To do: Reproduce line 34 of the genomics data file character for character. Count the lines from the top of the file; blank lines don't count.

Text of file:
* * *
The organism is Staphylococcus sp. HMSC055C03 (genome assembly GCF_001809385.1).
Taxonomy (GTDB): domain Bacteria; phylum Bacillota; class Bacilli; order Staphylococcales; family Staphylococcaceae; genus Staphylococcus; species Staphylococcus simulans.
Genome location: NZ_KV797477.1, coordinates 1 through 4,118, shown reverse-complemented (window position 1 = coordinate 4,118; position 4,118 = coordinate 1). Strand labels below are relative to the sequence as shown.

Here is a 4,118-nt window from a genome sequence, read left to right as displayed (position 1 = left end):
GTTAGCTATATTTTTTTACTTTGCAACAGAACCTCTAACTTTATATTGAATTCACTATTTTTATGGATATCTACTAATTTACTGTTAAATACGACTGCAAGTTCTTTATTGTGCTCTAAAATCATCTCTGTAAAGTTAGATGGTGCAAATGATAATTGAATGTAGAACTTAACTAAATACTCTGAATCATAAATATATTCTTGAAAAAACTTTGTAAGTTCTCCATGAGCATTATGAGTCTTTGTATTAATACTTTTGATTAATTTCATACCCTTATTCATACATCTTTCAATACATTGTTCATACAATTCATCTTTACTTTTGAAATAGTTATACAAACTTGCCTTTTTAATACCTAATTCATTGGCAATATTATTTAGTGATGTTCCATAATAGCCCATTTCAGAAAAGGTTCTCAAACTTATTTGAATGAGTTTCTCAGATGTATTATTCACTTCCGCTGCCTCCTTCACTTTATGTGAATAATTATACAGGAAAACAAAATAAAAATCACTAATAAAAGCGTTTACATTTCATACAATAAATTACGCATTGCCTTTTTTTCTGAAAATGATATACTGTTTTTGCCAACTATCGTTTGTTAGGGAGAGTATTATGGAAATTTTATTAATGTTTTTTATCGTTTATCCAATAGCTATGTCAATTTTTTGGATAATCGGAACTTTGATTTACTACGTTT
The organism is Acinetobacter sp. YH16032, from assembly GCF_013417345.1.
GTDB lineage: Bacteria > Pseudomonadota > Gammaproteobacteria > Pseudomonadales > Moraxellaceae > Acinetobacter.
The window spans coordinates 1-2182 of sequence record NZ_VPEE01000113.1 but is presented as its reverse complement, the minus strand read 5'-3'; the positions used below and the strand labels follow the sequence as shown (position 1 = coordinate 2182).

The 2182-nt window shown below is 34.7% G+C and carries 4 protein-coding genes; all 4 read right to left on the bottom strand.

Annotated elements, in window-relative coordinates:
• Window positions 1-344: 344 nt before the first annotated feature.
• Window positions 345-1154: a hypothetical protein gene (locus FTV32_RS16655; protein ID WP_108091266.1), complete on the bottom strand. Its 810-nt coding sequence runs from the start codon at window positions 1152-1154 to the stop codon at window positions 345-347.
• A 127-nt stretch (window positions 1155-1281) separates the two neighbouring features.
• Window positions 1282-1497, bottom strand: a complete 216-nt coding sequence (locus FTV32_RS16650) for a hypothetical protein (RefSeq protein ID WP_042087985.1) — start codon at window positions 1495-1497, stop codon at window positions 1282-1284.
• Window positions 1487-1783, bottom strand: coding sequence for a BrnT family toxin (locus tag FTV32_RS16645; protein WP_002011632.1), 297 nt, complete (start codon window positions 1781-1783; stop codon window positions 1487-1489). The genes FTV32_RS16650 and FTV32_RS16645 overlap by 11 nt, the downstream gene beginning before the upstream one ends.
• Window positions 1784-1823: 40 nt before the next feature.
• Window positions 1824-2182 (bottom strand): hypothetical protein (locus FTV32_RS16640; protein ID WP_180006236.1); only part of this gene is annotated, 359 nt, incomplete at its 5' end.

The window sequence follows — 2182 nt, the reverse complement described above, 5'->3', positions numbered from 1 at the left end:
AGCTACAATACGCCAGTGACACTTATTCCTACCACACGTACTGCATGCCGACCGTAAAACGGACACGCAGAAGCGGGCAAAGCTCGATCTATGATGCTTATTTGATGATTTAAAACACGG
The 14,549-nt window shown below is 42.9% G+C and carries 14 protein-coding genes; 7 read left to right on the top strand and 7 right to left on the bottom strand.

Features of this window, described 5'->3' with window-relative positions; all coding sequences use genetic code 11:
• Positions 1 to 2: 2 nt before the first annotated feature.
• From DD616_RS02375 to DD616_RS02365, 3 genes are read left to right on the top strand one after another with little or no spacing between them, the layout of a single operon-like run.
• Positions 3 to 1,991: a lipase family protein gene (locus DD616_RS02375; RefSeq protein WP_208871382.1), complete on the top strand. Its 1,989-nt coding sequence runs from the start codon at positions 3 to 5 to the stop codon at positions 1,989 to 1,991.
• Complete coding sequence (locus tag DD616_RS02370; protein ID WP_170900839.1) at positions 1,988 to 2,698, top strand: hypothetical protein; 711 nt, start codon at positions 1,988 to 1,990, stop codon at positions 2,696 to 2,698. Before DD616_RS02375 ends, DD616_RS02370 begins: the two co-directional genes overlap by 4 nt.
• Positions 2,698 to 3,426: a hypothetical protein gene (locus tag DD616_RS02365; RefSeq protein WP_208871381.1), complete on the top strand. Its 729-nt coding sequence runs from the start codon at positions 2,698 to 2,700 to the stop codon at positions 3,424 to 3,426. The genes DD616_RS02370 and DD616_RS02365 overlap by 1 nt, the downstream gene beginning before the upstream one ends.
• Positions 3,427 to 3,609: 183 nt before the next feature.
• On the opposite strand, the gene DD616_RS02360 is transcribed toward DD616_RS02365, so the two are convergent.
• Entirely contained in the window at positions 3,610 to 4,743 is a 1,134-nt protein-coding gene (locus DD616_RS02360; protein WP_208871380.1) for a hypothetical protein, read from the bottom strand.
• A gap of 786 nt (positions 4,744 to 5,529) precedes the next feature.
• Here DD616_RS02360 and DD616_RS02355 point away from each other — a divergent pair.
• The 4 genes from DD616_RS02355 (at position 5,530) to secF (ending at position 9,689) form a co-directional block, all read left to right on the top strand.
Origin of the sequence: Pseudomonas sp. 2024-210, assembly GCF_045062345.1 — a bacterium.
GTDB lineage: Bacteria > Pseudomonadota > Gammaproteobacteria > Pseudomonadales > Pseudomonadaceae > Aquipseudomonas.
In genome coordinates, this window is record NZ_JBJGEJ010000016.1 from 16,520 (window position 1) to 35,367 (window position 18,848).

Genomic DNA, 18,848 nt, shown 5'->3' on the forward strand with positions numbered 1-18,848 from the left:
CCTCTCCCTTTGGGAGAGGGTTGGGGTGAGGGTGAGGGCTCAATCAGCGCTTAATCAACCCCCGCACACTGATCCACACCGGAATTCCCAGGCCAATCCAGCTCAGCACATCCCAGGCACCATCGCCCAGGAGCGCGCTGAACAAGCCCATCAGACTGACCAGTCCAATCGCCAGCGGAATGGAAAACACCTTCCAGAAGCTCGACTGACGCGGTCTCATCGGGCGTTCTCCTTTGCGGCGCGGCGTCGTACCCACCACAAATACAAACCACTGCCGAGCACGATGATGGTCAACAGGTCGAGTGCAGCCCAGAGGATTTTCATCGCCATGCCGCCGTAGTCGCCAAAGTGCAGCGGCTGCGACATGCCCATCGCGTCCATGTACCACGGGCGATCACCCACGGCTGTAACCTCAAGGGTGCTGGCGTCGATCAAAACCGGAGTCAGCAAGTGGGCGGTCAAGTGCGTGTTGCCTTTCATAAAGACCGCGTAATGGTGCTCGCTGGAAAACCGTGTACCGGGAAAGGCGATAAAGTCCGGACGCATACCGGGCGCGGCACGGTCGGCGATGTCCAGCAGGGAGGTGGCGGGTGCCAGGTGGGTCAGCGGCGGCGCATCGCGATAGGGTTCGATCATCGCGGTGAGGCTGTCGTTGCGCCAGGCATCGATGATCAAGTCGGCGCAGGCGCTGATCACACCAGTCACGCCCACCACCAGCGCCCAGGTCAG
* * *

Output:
GTDB lineage: Bacteria > Pseudomonadota > Gammaproteobacteria > Pseudomonadales > Pseudomonadaceae > Aquipseudomonas.